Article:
The power sets were interesting; they weren’t the same old same old. Tech-9 could manifest weapons. Third Rail has electrical powers that make him into the Hulk. These are interesting wrinkles. Where there was a sort of weird science fiction-y underpinning to all of it. That sort of made it cohere without having to come up with, you know, the metagene or the X-Gene or whatever. t was an event that caused it rather than something you were born with. Like, there was no specific. There wasn’t anything genetic that separated you from anybody; you just were in the right or wrong place at the right time, depending on how you look at it.”
On His Creative Approach
“This is definitely a reboot remix, right? We’re not saying everything happened in the original version, and we’re just continuing on 30 years later — we’re saying all it’s starting fresh now.
Blood Syndicate comes fourth of four, so I had all these other seasons to look at. What are they doing with Hardware? What are they doing with Icon and Rocket?
The thing about Paris Island is, yes, it’s a borough of Dakota, but it’s also its own thing.
So what we’ll see is you see an issue when the advent of superheroes is a big deal. Icon and Rocket are certainly present in all of Dakota to some degree, but in the same way that Superman isn’t down there handling street gangs and muggings. It’s not a crime free zone ’cause Superman lives there.
What we were able to do with this issue is to show, that at street level, things are always different. We put a man on the moon, but what does that do for me being able to feed my kids this week? Zero. You know, we won World War II but I’m really having a hard time getting a job as a black guy in Detroit.
So this is sort of the birth of the blood syndicate. So once they become the blood Syndicate, they will be a presence in in everybody’s story to some degree, someone will have to factor them. But at this point, they don’t the syndicate doesn’t exist yet. So I’m just sort of getting their feet under them.
Reggie [Hudlin] and Denys [Cowan] let me have my head. Unless I break something, or do something that’s off to the left of whatever’s going on another book, they’re just letting me do what I do.
I would say it was the first true successor to Len Wein and Dave Cockrum on X-Men. Because that book was, ‘Hey, we’re all over the world. Look at all the different flavors, different cultures, different ages, different people.’ And then the X-Men sort of basically still became mostly white people from the United States.”
On Added Changes To The Series
“You can start cold. If you do know the old stuff, you will have a good time going. Like, ‘Oh, he changed that.’ Or, ‘Oh, I can’t wait till that shows up.’
The hardest aspect of this gig, right now, is the balancing act of [how much] I love the original. So even though this is a remix, I don’t want to do anything that makes it, even in an implied way, that I have anything but love for the original. Like, this is not, ‘They did it wrong back then. So here’s how we do it.’ This is not, ‘I feel things were missed. And now I’m going to correct for anything.’ This is, ‘Holy crap, that amazing thing gets to come back. And they asked me to do it.’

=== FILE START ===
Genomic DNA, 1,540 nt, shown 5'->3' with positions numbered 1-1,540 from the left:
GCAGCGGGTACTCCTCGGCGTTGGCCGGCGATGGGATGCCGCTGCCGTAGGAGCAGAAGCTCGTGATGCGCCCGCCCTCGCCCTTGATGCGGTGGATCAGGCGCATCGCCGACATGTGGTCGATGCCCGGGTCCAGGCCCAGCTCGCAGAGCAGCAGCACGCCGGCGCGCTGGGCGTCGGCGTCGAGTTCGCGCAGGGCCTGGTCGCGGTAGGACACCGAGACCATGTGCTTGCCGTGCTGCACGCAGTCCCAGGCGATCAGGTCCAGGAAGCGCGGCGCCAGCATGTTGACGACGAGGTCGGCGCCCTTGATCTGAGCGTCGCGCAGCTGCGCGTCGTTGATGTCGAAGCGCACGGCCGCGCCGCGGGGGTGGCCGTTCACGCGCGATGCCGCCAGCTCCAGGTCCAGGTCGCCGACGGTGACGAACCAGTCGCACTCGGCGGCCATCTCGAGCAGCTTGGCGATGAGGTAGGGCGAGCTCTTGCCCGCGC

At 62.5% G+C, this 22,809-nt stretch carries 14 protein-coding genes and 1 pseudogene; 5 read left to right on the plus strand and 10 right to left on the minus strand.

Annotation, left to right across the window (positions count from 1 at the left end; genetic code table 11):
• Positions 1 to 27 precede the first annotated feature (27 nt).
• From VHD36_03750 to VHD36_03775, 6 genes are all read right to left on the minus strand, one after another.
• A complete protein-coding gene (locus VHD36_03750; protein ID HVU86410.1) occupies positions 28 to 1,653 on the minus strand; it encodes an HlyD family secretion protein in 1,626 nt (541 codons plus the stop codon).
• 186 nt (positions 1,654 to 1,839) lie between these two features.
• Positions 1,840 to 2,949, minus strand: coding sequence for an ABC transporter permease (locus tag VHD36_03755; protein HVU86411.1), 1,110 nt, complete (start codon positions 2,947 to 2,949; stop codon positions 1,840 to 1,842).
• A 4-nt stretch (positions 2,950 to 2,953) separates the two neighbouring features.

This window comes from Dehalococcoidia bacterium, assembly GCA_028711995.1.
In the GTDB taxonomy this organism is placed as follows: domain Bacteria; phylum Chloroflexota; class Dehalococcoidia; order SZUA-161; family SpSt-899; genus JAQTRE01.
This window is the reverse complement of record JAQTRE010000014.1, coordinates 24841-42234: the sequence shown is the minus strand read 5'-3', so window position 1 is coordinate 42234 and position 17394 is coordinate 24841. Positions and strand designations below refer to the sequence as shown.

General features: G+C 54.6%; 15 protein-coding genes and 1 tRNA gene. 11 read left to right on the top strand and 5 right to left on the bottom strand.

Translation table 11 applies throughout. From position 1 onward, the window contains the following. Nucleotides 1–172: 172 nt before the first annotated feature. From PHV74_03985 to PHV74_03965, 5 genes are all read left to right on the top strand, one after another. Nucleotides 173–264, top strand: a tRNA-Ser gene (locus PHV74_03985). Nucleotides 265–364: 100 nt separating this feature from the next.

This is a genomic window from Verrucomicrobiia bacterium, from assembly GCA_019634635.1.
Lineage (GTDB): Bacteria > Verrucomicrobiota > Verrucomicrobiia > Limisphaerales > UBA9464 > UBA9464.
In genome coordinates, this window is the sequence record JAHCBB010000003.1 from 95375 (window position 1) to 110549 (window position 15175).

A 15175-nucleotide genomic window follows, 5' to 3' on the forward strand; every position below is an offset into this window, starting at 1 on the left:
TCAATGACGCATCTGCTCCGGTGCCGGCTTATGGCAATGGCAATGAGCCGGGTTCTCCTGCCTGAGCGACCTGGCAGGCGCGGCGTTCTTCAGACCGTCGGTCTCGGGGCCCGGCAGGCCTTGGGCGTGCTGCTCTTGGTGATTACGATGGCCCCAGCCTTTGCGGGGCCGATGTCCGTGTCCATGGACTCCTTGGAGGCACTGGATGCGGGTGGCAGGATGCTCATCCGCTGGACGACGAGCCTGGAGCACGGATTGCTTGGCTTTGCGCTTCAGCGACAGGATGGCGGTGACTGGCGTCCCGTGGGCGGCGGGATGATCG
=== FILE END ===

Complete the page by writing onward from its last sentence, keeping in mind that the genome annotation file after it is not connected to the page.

So there are a couple of fundamental changes to characters that I felt the times modern times warranted.
The biggest change, really, was that Reggie and Denys reshaped how the Big Bang happens. It’s less centralized and less connected to a single moment than it was in the original Milestone, which is both constraining and also sort of freeing. It allows for a wider range of things to be dealt with.
Two of the characters are returning from military service. Well, that didn’t happen in the first one. But there was also no ’20 years of America running around the Middle East, generational shooting.’ And that conflict definitely affected lower middle and poor people, as usual. The military’s a good way to get out of poverty in some way and in some situations or to get away from bad trouble happening in your neighborhood in other situations. Those two characters obviously did not have military backgrounds in the first version, and so that’s changed.”
On Recontextualizing Character Arcs
“The Fade character, who was really one of my favorites from the original, was queer. And that was a bold move back then: a central queer figure as the leader or co-leader in the superhero team. And for all intents and purposes, Fade was out. Like, he wasn’t a ‘Pride Parade, float dancing’ kind of out. But he was out in the sense that everyone around him knew he was gay. He was not gay for people and not in the closet.
But he was also sort of always pining away for the straight boy, who could not love him back because he was straight. And then he died, and so you never got to resolve was he straight was he bi, and so Fade spends a good deal of a time in the book sort of mourning the loss of his great love that he never really consummated and never really got to be with. And I was like, ‘I’m not doing any of that. Fade’s going to have a love interest and Fade is going to be a happy person.